• Community-based health volunteers than can contribute to case finding and notification

…and there are many particular dangers

Yet, at the same time there are several risk factors that potentially could lead to a very severe clinical COVID-19 emergency in several African countries:

  • Concomitant infectious diseases like HIV, TB and Malaria
  • Concomitant malnutrition and nutritional deficiencies
  • Dense cities and slums with unhygienic supplies of water, sub-optimal housing and poor air quality – 42% of Africa is now urbanized
  • Lack of PPE, soap and water even in health facilities
  • Poor and inexperienced health infrastructure to respond to severe respiratory disease
  • Insufficient capacity and test kits to carry out COVID-19 antigen and antibody tests
  • Shortages of key medicines and equipment that need to be imported during a lockdown
  • Inability to isolate the elderly who socially are dependent on and live with younger generations
  • High levels of chronic respiratory disease mainly due to indoor smoke inhalation, especially in rural populations who cook using firewood
  • The onset of winter in Southern Africa with its added seasonal influenza infections
  • Inability to sustain and enforce strict and prolonged lockdowns

Africa needs to start preparing yesterday for a severe and widespread clinical COVID-19 epidemic similar to that seen around the world. We probably are only 8 to 12 weeks behind the curve of China, Italy, and the USA. In particular, it is imperative that we quickly identify and isolate every case that tests positive regardless if asymptomatic or with mild disease – a key lesson from the China response.

In addition, we need to start domestic production of key PPE, like masks, face shields, gloves, waterproof gowns and hand sanitizer so our health care workers have the confidence to work in what will inevitably be stressful and risky conditions. And even though there is a dire shortage of respirators in Africa, there is an even bigger shortage of oxygen plants. Oxygen is a critical medication, so in this short window of opportunity we need to ramp up our ability to produce and deliver oxygen to needy patients.

Thinking about access from the outset

Ultimately though, there will only be two game changers for the world and for Africa:

  • an effective drug or product like monoclonal antibodies that can prevent COVID-19 infection prophylactically or prevent progression to severe disease and death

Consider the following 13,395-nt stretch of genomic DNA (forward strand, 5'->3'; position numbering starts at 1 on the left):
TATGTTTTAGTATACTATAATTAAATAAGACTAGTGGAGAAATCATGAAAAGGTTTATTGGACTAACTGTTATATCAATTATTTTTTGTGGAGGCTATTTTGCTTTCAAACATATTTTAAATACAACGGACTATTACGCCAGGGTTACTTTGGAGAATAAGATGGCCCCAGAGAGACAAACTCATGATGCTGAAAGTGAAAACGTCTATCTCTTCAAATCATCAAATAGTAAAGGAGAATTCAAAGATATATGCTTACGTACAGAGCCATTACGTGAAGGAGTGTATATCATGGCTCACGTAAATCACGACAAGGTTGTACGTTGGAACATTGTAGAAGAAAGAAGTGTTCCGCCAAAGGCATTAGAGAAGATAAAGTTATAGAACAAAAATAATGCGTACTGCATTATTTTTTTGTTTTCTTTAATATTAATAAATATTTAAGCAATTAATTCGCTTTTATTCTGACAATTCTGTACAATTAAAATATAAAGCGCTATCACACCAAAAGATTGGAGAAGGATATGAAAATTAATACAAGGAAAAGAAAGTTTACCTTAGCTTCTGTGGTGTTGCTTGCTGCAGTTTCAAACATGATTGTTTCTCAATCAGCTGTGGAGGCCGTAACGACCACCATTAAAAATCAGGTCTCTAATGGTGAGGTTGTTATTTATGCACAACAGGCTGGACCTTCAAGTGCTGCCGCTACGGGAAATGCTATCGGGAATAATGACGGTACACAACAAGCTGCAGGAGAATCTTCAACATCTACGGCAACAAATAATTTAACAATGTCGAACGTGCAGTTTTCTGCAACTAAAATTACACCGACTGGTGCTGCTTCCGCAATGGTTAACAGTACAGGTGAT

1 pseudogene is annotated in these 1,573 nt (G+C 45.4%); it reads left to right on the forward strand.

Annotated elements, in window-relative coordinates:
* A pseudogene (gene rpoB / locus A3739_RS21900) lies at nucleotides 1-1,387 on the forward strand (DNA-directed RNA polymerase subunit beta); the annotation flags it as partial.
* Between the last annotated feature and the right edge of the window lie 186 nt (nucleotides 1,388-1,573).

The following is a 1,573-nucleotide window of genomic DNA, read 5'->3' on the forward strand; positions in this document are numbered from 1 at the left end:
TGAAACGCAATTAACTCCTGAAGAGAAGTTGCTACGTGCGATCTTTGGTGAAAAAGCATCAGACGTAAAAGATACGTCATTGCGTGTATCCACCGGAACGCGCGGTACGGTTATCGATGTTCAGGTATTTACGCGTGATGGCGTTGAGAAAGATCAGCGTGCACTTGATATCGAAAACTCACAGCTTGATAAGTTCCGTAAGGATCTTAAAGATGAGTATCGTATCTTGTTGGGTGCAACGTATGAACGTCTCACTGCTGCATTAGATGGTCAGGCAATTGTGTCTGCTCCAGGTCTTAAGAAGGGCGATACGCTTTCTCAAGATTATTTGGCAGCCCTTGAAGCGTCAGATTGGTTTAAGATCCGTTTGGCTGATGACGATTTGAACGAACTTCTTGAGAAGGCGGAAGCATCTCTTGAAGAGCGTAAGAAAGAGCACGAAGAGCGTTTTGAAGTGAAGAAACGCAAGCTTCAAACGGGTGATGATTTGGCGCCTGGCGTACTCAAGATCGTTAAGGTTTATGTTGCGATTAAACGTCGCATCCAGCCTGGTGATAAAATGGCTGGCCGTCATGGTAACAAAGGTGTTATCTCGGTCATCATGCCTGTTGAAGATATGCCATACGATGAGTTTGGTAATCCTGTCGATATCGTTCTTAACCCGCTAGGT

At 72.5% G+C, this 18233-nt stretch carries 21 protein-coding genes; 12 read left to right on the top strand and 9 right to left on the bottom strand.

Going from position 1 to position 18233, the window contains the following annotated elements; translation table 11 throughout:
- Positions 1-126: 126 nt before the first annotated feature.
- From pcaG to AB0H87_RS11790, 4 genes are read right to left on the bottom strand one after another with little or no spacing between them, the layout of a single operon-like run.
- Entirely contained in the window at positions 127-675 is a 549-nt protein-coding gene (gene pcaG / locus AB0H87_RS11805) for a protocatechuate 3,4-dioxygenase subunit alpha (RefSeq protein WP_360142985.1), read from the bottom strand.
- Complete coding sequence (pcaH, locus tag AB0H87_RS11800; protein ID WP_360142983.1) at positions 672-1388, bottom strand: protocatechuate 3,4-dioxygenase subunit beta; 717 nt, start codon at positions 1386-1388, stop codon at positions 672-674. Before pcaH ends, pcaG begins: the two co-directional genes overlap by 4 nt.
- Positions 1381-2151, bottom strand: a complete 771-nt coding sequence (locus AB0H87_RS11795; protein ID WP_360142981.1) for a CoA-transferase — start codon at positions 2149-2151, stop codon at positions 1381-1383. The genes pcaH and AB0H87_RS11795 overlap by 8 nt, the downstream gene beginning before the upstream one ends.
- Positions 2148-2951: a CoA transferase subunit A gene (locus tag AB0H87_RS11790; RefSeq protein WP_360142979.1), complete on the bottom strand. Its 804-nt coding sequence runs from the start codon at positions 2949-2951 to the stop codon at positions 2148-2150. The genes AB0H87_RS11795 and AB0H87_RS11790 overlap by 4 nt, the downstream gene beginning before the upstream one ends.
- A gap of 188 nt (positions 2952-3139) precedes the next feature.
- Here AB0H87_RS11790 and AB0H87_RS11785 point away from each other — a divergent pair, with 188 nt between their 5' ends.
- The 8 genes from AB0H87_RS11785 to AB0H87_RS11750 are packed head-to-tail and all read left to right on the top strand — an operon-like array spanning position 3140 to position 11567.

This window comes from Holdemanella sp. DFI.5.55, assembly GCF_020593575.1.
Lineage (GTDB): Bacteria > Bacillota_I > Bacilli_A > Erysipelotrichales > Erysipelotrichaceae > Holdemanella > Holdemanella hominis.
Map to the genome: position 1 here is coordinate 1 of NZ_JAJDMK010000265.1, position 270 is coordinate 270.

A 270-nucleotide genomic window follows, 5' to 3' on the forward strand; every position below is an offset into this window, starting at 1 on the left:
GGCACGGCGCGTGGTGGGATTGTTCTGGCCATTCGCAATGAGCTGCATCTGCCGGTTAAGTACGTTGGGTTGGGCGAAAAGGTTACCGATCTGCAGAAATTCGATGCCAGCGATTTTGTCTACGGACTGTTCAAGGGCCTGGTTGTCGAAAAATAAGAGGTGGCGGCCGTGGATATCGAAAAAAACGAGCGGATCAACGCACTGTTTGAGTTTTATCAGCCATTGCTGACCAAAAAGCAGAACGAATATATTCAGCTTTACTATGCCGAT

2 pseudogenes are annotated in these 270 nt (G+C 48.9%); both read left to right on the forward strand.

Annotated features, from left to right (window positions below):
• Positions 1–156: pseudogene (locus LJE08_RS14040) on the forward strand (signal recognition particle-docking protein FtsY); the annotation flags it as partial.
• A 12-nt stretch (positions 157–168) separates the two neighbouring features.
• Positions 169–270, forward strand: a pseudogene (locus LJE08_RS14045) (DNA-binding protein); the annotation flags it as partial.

• a COVID-19 vaccine that is universally effective

Sadly, given the global demand for these two products, Africa is in danger of being priced out (as with ARVs in the HIV epidemic prior to 2002) or insufficient production will prompt wealthier and more powerful countries to restrict exports until all their populations have access and there is a stockpile. This is the time to start the discussions and negotiations that will ensure universal access when, finally, we have a drug or a vaccine. The lessons from the global response to HIV will be very useful in that regard. Organizations like the WHO, the Africa Union, GAVI and the World Bank have a critical role to play to ensure equitable access to treatment and vaccines for Africa.

Finally, Africa must be part of the research effort to find the solutions to the COVID-19 pandemic. This includes genetic and other studies of both virus strains and human host to determine any correlation with infectivity and disease severity. Africa and its scientific institutions should also be prepared to carry out drug and vaccine trials to determine efficacy and safety of products in the African setting (see COVID-19 in Numbers below). This is both a scientific necessity and essential to ensuring simultaneous access. Institutions across the continent have decades of experience both conducting and overseeing complex clinical research. In addition to clinical trials, hopefully this pandemic will stimulate further investment in research to understand not just the COVID-19 virus but as well the human immunological reaction. This knowledge will have a broader benefit for other vaccine development including HIV, TB and Malaria.